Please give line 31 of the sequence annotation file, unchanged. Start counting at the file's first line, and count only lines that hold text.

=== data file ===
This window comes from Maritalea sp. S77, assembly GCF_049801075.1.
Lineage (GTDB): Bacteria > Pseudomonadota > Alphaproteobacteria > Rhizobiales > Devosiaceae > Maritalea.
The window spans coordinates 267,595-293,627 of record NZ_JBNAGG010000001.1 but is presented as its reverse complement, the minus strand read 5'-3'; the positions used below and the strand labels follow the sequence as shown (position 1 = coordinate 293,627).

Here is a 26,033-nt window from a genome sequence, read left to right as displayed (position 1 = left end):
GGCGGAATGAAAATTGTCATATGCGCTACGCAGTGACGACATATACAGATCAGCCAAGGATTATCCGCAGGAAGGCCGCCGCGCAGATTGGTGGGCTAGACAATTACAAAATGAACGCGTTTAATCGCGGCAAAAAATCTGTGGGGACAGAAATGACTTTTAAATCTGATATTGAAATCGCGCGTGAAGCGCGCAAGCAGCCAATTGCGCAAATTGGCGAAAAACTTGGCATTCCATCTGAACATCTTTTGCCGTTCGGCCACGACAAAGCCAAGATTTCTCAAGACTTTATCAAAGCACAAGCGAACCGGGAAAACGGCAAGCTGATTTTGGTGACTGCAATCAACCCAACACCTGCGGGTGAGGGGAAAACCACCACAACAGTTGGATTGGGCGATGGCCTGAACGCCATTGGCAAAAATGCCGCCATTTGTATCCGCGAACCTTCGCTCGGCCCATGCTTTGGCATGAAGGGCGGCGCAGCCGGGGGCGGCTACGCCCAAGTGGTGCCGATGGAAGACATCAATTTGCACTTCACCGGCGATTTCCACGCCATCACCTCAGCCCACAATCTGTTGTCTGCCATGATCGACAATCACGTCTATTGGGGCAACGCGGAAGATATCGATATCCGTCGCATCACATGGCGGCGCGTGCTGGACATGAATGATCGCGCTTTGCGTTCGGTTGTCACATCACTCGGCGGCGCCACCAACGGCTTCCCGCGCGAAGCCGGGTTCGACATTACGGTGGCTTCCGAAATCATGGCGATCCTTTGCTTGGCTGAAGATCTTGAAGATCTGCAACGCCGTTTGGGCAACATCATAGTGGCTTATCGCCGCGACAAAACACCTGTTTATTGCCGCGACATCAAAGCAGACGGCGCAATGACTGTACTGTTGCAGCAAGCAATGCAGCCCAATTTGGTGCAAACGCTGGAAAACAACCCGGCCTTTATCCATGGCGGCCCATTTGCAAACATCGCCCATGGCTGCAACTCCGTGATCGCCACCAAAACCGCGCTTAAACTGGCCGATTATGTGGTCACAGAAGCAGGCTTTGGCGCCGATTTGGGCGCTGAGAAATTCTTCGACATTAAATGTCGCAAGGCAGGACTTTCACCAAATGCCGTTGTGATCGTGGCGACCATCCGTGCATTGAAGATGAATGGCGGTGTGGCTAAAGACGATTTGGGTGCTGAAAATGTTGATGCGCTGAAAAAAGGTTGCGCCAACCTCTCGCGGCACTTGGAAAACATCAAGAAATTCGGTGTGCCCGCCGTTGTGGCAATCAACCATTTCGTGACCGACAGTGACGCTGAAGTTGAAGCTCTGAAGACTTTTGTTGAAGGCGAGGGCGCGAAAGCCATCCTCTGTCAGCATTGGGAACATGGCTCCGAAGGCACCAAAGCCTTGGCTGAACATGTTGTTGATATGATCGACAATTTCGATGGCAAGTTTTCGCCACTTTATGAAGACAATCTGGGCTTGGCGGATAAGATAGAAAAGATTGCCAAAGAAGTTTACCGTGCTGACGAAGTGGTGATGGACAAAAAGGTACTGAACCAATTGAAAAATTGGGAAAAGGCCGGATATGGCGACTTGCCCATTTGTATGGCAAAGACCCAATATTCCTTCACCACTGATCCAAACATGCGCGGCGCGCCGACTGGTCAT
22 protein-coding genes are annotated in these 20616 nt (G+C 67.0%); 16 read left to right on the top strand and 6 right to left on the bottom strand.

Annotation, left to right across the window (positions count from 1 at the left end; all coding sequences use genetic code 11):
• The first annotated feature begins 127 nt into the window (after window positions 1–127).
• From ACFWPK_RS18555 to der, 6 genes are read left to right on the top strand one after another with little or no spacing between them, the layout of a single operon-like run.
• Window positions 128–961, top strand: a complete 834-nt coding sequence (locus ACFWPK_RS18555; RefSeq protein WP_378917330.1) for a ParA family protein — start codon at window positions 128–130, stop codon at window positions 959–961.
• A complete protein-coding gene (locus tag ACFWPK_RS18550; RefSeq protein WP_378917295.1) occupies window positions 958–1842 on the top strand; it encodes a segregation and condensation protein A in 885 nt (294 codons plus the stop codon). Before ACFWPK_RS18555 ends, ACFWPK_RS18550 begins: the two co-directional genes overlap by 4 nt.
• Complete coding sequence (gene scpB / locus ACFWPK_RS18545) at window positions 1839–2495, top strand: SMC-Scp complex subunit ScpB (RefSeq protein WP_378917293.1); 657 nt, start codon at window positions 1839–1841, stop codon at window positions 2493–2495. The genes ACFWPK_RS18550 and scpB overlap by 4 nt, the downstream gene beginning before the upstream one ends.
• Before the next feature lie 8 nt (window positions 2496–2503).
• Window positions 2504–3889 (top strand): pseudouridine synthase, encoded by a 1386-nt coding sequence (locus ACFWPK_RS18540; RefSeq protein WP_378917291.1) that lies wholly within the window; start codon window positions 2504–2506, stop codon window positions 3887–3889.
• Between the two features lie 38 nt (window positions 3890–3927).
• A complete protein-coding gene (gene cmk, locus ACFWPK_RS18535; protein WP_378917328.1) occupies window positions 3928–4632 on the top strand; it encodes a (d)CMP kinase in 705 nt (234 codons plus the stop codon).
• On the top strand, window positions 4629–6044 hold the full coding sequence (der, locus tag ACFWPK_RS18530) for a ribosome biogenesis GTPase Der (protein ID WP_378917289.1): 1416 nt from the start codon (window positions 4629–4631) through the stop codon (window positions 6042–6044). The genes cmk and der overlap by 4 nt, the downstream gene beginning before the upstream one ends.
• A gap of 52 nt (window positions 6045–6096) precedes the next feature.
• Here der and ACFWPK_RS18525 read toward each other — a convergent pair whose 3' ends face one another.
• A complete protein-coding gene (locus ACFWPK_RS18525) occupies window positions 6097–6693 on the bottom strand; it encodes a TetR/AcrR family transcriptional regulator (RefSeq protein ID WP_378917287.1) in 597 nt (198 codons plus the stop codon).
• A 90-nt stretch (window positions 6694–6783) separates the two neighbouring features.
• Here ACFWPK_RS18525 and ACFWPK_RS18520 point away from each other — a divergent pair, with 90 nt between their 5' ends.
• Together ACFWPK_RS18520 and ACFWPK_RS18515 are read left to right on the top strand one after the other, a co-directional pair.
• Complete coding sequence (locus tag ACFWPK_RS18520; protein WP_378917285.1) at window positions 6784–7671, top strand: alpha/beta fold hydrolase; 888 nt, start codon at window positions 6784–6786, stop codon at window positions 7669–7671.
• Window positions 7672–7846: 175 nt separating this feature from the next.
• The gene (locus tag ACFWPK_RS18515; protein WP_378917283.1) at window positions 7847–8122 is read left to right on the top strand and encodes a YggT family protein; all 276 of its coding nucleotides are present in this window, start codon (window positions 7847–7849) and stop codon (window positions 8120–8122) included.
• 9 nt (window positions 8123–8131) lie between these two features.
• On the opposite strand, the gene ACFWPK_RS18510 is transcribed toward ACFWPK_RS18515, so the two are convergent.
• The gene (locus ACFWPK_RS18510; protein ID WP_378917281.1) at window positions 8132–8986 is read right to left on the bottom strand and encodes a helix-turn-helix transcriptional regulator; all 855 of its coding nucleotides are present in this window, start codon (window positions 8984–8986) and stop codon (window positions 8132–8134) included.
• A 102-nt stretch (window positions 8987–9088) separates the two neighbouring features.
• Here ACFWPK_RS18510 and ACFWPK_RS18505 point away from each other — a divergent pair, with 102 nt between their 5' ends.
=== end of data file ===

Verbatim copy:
• Here ACFWPK_RS18510 and ACFWPK_RS18505 point away from each other — a divergent pair, with 102 nt between their 5' ends.